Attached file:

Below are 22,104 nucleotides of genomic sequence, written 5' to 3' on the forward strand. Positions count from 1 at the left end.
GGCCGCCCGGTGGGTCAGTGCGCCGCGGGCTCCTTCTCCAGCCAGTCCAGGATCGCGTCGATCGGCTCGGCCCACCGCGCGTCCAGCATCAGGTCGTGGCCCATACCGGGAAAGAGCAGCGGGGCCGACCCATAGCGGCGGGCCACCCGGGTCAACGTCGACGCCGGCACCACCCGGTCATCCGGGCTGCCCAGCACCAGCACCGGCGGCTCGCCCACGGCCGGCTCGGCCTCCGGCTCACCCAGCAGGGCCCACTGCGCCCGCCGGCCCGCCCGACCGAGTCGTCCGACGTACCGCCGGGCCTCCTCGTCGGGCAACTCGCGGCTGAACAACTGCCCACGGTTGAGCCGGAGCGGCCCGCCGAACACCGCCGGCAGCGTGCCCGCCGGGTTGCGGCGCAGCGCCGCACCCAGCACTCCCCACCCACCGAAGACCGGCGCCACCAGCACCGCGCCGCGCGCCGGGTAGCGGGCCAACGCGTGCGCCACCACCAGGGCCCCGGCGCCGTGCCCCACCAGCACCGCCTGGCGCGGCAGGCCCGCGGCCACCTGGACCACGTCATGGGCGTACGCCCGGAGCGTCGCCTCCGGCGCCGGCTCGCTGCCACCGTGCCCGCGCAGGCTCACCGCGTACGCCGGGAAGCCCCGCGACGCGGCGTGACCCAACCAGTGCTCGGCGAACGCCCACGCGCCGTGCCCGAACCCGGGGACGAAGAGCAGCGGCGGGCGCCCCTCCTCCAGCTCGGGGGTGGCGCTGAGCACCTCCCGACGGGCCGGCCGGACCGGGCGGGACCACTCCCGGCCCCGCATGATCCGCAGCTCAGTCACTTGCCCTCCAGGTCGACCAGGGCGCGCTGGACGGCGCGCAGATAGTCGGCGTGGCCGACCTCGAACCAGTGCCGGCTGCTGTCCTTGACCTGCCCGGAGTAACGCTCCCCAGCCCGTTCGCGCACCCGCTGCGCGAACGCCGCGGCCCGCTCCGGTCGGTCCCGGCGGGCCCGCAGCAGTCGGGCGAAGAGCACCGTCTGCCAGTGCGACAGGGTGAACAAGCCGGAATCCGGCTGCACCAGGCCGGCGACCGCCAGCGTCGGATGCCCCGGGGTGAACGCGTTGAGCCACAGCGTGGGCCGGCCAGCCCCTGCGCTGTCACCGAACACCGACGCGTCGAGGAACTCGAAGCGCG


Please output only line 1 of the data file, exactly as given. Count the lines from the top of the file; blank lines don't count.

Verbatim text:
Below are 22,104 nucleotides of genomic sequence, written 5' to 3' on the forward strand. Positions count from 1 at the left end.